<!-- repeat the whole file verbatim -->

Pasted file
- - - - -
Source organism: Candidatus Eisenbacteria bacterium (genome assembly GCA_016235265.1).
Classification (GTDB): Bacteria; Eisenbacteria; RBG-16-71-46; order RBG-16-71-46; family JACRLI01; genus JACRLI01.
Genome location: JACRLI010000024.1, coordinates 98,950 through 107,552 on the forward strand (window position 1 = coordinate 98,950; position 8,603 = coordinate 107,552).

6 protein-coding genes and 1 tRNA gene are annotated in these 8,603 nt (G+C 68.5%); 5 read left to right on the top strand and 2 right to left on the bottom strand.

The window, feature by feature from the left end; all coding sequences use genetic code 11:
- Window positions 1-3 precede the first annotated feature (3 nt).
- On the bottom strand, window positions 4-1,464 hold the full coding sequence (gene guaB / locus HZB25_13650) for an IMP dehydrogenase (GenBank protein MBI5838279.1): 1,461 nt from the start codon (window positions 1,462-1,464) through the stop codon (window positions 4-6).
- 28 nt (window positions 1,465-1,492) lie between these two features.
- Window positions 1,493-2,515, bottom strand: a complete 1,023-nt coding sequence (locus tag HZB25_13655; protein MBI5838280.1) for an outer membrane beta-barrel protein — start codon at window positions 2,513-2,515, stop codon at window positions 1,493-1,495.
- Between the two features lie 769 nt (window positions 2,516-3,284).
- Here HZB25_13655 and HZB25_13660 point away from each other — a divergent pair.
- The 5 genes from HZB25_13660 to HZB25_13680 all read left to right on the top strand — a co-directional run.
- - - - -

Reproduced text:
Source organism: Candidatus Eisenbacteria bacterium (genome assembly GCA_016235265.1).
Classification (GTDB): Bacteria; Eisenbacteria; RBG-16-71-46; order RBG-16-71-46; family JACRLI01; genus JACRLI01.
Genome location: JACRLI010000024.1, coordinates 98,950 through 107,552 on the forward strand (window position 1 = coordinate 98,950; position 8,603 = coordinate 107,552).

6 protein-coding genes and 1 tRNA gene are annotated in these 8,603 nt (G+C 68.5%); 5 read left to right on the top strand and 2 right to left on the bottom strand.

The window, feature by feature from the left end; all coding sequences use genetic code 11:
- Window positions 1-3 precede the first annotated feature (3 nt).
- On the bottom strand, window positions 4-1,464 hold the full coding sequence (gene guaB / locus HZB25_13650) for an IMP dehydrogenase (GenBank protein MBI5838279.1): 1,461 nt from the start codon (window positions 1,462-1,464) through the stop codon (window positions 4-6).
- 28 nt (window positions 1,465-1,492) lie between these two features.
- Window positions 1,493-2,515, bottom strand: a complete 1,023-nt coding sequence (locus tag HZB25_13655; protein MBI5838280.1) for an outer membrane beta-barrel protein — start codon at window positions 2,513-2,515, stop codon at window positions 1,493-1,495.
- Between the two features lie 769 nt (window positions 2,516-3,284).
- Here HZB25_13655 and HZB25_13660 point away from each other — a divergent pair.
- The 5 genes from HZB25_13660 to HZB25_13680 all read left to right on the top strand — a co-directional run.